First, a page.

Parents of mentally ill inmate who died in jail donate to State Hospital South Cemetery
BLACKFOOT — The parents of a mentally ill man who died in the Bannock County Jail are donating $5,000 to State Hospital South Cemetery.
The cemetery is the resting place for nearly 1,000 patients who passed away over the past century while receiving treatment at the psychiatric hospital in Blackfoot. It had been neglected until 2012 when State Hospital South administrator Tracey Sessions began fundraising campaigns to fix it up. She died of cancer two years ago, and her husband, Blackfoot South Clinical Supervisor Jim Sessions, has continued her mission by establishing the Tracey Sessions Memorial Fund.
“This donation from the Quicks will be a big help to us,” Sessions tells EastIdahoNews.com. “They came down to the cemetery, and I was able to show them around. I think they appreciated what we are doing, and we appreciate them.”
Lance Quick was arrested for allegedly driving under the influence on Dec. 8, 2018, although there was never any evidence of alcohol or hard drugs in his system. Diagnosed with bipolar disorder and PTSD, he was taking THC gummies and had been prescribed Lithium and Lamictal.
He was booked into the Bannock County Jail, where staff apparently misunderstood the effects of his lack of medication as drug withdrawals. Quick spent the final six days of his life in a holding cell, with no sink, toilet or bed, experiencing what his family called “manic episodes.” He died Dec. 14, 2018.
“What happened to Lance was preventable, uncalled for, and there are people who could have saved his life,” says Shauna Quick, Lance’s mother. “Everything we do for mental health is in recognition of our son, what he endured and his death.”
Nobody was charged in connection to Quick’s death, and the case has been closed. A civil lawsuit filed by his parents went to mediation and has been settled.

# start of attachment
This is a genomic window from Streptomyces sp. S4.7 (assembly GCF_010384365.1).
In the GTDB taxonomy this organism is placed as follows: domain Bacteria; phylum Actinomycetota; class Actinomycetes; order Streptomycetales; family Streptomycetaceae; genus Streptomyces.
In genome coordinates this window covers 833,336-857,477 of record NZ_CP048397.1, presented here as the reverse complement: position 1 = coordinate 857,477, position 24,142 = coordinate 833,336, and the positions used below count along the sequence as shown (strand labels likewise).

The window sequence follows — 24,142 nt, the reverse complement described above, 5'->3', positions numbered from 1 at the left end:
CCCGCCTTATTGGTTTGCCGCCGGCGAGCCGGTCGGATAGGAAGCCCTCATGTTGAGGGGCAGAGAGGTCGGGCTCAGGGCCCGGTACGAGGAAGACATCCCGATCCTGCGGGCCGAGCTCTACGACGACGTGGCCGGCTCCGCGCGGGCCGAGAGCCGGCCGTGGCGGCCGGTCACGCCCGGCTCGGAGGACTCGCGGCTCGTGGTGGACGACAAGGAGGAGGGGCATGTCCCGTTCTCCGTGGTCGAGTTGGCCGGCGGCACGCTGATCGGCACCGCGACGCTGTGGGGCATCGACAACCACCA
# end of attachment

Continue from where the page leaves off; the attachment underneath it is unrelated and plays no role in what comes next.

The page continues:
The Quicks had not heard about State Hospital South Cemetery, but after Sessions invited them to see it, they were touched by the countless stories of the deceased patients. For decades, people could drop family members off at the facility, formerly called the Idaho Insane Asylum, and the state would care for them. Patients were called “inmates,” and they often died alone in the hospital. When nobody claimed a body, it was wrapped in a white cloth and laid to rest. The burial sites were originally marked by simple concrete stones, but those were destroyed by weather, vandals and time, leaving all the graves unmarked.
Over the past two years, Sessions and dozens of volunteers have used donations to restore the headstones and set 352 in concrete. He plans to have the remaining 648 set in concrete over the next four years. Sessions has also supervised the planting of 40 trees and the Quicks’ donation will help pay to have a sidewalk added to the property.
“This is the largest single donation we have received. The sidewalk is around $28,000, so we still have more that we need to raise, but this will be a big help,” Sessions says. “It’s hard work and very emotional, but it’s a very positive experience knowing we’re doing good for both her memory and honoring the people buried at the cemetery.”
Hospital patients are no longer buried at the cemetery, but the state does cremate their remains, and they can be laid to rest. Plans are in the works for a memorial wall to be placed on the property, along with a new fence and a paved parking lot.
The Quicks say they appreciate Sessions’ “noble” cause and plan to do more to raise awareness of mental health issues.
“It is heartwrenching to think these patients had been forgotten until Tracey started to put the wheels in motion to get this going. It looks like they have had good success with fundraising, and hopefully, with this contribution, it can help move it along,” Quick says. “Mental illness is a situation in our society that seems to be put on the backburner all the time. Our goal is to help others and help in meaningful ways.”